New report warns that the project needs years of high aluminum prices to recover investment and will substantially add to carbon dioxide emissions through its supporting coal plant
The first phase of the Adaro Group’s planned aluminum smelter and coal power plant in Indonesia will take years to recoup its US$2 billion investment under a best-case scenario that assumes sustained high prices for the metal, the Institute for Energy Economics and Financial Analysis (IEEFA) says.
From the environmental angle, the coal-fired first phase might give off so much carbon dioxide as to be equivalent to nearly 1% of the entire country’s 2021 CO2 emissions, IEEFA shows in a new research report.
“The financial case for the project is weak as Adaro will make losses under current aluminum prices,” says Ghee Peh, the report’s author and an Energy Finance Analyst at IEEFA.
“Funding support will only get trickier as more financial institutions adopt coal exit policies.”
The emission of CO2 is also concerning because, more than just the amount per se, Adaro’s coal plant can pass off as an environment-friendly power source. The plant will be captive in nature, meaning it is dedicated to meeting the energy needs of the smelter instead of being connected to the electricity grid.
“We may need to be cautious about the risk of greenwashing if the Indonesian government indeed considers captive power plants as green just because they support the production of materials such as nickel or aluminum in the name of energy transition,” Peh adds.
Adaro expansion plans
In May 2020, Indonesia’s coal-based energy company Adaro first proposed building a three-phase aluminum smelter complex at Kaltara Industrial Park in North Kalimantan. The Phase 1 smelter has a targeted output of 500 kilotonnes per annum (ktpa) and will draw its energy supply from the 1,100 megawatt (MW) captive power plant. Construction is underway.
Captive power plants are off-grid electricity generation facilities managed and used by the industrial energy user. In the case of aluminum production, its conversion from alumina is a power-intensive process which requires 15,700 kilowatt-hours (kWh) to yield one tonne of aluminum.
The justification for the Adaro project is to take advantage of the location’s abundant bauxite and available coal and hydropower.
“The construction of additional aluminum smelting capacity in Indonesia can be attributed to two possible reasons: to ease the domestic shortfall and to use the country’s bauxite resources to create more value for the economy,” says Peh.
Questionable financial case and climate commitment
The challenge to recover the capital expenditure of Adaro Phase 1 is real as Peh, in his calculations, has arrived at financial losses for the project under the current global aluminum price of US$2,200/tonne.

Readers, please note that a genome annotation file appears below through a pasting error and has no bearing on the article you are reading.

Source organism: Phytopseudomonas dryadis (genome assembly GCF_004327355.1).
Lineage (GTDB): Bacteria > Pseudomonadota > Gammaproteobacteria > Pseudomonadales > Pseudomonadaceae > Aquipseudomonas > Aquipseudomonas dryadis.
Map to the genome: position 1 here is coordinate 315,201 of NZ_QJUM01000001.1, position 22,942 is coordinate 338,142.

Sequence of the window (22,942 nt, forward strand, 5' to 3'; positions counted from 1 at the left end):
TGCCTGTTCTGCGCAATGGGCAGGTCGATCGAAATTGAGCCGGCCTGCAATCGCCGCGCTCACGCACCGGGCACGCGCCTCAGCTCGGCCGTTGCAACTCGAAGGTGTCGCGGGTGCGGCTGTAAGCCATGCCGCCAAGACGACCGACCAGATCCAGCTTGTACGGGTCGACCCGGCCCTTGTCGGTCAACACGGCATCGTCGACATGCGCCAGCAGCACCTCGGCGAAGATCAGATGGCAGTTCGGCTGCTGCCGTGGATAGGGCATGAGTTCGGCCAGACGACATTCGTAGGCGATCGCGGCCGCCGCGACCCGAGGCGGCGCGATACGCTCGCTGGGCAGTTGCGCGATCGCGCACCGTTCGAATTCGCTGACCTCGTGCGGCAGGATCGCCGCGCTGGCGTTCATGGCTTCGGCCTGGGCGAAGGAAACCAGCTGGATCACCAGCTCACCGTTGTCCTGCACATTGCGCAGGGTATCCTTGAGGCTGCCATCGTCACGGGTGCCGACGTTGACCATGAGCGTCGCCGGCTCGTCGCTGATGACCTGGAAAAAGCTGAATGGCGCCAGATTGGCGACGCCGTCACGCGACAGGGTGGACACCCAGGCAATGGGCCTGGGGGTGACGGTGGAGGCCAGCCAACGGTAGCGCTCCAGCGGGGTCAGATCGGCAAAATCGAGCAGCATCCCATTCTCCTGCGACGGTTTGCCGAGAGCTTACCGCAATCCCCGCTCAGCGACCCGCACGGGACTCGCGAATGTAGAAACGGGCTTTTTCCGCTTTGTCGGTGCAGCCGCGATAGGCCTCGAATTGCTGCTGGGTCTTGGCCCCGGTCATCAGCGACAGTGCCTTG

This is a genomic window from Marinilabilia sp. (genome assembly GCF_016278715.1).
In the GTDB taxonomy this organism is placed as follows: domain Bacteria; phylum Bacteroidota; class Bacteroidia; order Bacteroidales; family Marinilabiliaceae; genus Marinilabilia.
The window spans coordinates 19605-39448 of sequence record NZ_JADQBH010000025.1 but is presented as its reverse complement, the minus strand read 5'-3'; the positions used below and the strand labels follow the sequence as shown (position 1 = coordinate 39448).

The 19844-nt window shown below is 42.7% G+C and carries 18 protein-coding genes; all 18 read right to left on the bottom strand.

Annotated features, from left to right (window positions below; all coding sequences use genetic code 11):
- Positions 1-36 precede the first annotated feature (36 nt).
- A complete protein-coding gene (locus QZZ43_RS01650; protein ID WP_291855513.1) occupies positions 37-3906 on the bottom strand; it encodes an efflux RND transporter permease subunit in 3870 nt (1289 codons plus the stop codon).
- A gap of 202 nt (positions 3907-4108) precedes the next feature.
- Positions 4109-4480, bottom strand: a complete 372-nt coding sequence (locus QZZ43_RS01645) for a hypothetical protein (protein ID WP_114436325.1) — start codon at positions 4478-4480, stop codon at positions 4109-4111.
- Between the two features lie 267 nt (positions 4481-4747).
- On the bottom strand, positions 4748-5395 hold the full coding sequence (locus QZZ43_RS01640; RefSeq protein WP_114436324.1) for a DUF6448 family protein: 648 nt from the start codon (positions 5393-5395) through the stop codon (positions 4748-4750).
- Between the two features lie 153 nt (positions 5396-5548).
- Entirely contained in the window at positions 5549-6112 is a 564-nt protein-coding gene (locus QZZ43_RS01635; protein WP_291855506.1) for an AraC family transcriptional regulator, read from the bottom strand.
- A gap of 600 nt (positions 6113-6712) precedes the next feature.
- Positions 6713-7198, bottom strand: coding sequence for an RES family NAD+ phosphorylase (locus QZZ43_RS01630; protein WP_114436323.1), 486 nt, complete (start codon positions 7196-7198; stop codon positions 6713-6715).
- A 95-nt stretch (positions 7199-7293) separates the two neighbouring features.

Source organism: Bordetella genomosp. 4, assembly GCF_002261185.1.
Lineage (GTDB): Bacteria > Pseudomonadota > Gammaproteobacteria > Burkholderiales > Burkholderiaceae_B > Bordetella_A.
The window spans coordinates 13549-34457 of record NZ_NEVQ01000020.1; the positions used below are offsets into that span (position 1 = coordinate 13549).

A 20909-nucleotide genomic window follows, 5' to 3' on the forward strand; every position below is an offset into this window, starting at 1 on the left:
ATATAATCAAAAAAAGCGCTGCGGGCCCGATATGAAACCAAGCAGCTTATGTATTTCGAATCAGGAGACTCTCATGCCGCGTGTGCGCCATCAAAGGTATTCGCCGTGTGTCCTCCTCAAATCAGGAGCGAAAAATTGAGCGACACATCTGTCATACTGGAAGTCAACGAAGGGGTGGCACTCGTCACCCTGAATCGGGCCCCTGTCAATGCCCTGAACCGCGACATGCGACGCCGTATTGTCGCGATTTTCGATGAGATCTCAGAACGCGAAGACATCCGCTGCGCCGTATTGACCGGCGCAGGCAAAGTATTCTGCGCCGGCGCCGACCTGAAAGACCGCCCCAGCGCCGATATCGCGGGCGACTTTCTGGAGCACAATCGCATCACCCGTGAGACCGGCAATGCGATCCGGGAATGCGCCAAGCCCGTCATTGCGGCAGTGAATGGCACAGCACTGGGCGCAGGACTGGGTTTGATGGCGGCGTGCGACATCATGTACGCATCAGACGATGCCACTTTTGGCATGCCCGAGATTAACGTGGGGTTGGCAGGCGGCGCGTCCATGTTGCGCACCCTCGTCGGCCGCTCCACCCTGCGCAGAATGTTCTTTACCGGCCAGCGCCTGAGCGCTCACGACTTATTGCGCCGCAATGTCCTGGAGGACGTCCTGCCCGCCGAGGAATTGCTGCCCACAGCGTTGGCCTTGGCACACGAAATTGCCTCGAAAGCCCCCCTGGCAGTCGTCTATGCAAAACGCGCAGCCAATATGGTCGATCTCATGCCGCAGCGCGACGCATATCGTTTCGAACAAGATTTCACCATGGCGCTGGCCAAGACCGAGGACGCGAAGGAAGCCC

“Under a best-case price scenario of US$2,800/tonne of aluminum, the Adaro Phase 1 aluminum smelter of 500ktpa and 1,100MW coal-based plant will need eight to 11 years to recoup its capex of US$2 billion, and with the assumption that prices will rise 30% from current levels,” he says.
“In addition, Phase 1 could produce 5.2 million tonnes of CO2 when operational. This is equivalent to 0.8% of Indonesia’s total CO2 emissions in 2021.”
Green aluminum is made using renewable energy rather than fossil fuels, and its competitive edge lies in its production creating far lower greenhouse gas emissions.
However, the Adaro complex’s first and second phases are expected to use coal-fired electricity. Only the third phase, also targeting an output of 500ktpa, will be supported by hydropower.
In February, Standard Chartered and DBS Bank were reported to have declined to fund Adaro Phase 1.
“This is not surprising given both banks’ climate commitments, a trend that was reflected in an IEEFA report this year about 200 financial institutions and their coal exit policies,” says Peh.
Adaro has since secured loans from five Indonesian domestic banks.
The smelter project is further complicated by news in August that Indonesia’s Financial Services Authority would revisit the national green taxonomy to include newly built coal-powered generation as “green” as long as it was aimed at the energy transition.
“A recent IEEFA commentary has argued that this idea sends a bad signal to sustainability-focused investors and administrations who are counting on the Indonesian government for policy certainty and the country’s seriousness in making the transition toward a clean energy future.”
Need for monitoring
Peh points out that across Indonesia, captive power capacity of 21 gigawatts (GW) is being planned, equivalent to half of the country’s 2023 coal-fired generating capacity of 40.5GW.
“Indonesia’s captive power capacity already accounts for 13GW, and there is another 21GW in the pipeline, with nearly half under construction,” says Peh.
He calculates that the 13GW already makes up 32% of this year’s coal-fired capacity.
Once the 21GW facilities are fully completed, they could add a staggering 52% to 2023 coal power capacity and 17% to 2022 coal demand in Indonesia. The issue of captive power plants is therefore significant to the growth of coal demand in the country.
Read the report: The coal cost of aluminum
Read this press release in Bahasa Indonesia: Proyek smelter aluminium Adaro hadapi risiko finansial
Ghee Peh ([email protected])
Josielyn Manuel ([email protected])
The Institute for Energy Economics and Financial Analysis (IEEFA) examines issues related to energy markets, trends and policies. The Institute’s mission is to accelerate the transition to a diverse, sustainable and profitable energy economy. (www.ieefa.org)